92

I'm currently creating an application in C# using Visual Studio. I want to create some code so that when a variable has a value of 1 then a certain piece of code is carried out. I know that I can use an if statement but the problem is that the value will be changed in an asynchronous process so technically the if statement could be ignored before the value has changed.

Is it possible to create an event handler so that when the variable value changes an event is triggered? If so, how can I do this?

It is completely possible that I could have misunderstood how an if statement works! Any help would be much appreciated.

  • 1
    Just to be clear, observing a variable's change is only possible for a variable you own (or which is already IObservable/INotifyPropertyChanged/Event-related). You can't observe a system variable change if it wasn't designed to be observed. – Cœur Jul 11 '14 at 9:39
118

Seems to me like you want to create a property.

public int MyProperty
{
    get { return _myProperty; }
    set
    {
        _myProperty = value;
        if (_myProperty == 1)
        {
            // DO SOMETHING HERE
        }
    }
}

private int _myProperty;

This allows you to run some code any time the property value changes. You could raise an event here, if you wanted.

65

You can use a property setter to raise an event whenever the value of a field is going to change.

You can have your own EventHandler delegate or you can use the famous System.EventHandler delegate.

Usually there's a pattern for this:

  1. Define a public event with an event handler delegate (that has an argument of type EventArgs).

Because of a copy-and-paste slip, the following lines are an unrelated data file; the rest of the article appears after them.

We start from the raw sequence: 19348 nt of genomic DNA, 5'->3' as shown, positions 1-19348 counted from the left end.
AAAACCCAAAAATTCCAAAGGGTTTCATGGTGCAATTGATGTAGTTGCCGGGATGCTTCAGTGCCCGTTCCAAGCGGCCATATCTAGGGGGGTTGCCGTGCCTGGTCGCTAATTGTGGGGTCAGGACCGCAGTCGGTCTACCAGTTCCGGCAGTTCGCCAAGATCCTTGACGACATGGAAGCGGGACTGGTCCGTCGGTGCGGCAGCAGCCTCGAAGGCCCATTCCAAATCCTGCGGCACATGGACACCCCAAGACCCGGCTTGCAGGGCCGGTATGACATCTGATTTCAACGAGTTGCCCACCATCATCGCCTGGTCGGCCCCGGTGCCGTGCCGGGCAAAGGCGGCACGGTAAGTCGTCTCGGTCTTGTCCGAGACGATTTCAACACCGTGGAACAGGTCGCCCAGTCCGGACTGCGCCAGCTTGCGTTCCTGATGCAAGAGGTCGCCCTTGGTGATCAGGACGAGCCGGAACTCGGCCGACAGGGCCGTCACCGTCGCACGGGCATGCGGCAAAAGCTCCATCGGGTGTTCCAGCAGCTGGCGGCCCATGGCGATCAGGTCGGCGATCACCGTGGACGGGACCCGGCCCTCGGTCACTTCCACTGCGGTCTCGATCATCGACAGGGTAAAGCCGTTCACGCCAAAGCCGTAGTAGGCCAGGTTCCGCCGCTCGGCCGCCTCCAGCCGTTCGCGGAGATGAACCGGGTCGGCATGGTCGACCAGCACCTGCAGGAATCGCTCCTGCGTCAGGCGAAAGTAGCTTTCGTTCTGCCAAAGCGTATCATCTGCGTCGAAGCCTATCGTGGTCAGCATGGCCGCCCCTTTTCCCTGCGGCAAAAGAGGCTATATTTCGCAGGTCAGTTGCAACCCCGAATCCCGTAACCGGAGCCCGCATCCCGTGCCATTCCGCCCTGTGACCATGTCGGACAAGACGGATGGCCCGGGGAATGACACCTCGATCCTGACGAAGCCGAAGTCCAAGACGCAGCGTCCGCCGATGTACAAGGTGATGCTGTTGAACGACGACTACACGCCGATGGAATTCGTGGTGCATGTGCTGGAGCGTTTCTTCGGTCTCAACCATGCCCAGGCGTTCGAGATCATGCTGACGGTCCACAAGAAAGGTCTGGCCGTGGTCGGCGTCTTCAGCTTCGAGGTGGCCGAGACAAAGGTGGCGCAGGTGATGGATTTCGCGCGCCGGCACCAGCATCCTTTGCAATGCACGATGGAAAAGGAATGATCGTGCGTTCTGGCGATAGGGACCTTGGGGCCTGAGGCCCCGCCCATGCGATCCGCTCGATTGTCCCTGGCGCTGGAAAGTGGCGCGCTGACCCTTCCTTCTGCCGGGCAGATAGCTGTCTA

2. Define a protected virtual method called OnXXXXX (OnMyPropertyValueChanged for example). In this method you should check if the event handler delegate is null and if not you can call it (it means that there are one or more methods attached to the event delegation).
  3. Call this protected method whenever you want to notify subscribers that something has changed.

Here's an example

private int _age;

//#1
public event System.EventHandler AgeChanged;

//#2
protected virtual void OnAgeChanged()
{ 
     if (AgeChanged != null) AgeChanged(this,EventArgs.Empty); 
}

public int Age
{
    get
    {
         return _age;
    }

    set
    {
         //#3
         _age=value;
         OnAgeChanged();
    }
 }

The advantage of this approach is that you let any other classes that want to inherit from your class to change the behavior if necessary.

If you want to catch an event in a different thread that it's being raised you must be careful not to change the state of objects that are defined in another thread which will cause a cross thread exception to be thrown. To avoid this you can either use an Invoke method on the object that you want to change its state to make sure that the change is happening in the same thread that the event has been raised or in case that you are dealing with a Windows Form you can use a BackgourndWorker to do things in a parallel thread nice and easy.

  • 3
    One of the best explanations on the entire Web. I think I'm finally understanding Custom Event Handling. Thankful for this post. – Goodbye Apr 20 '18 at 11:17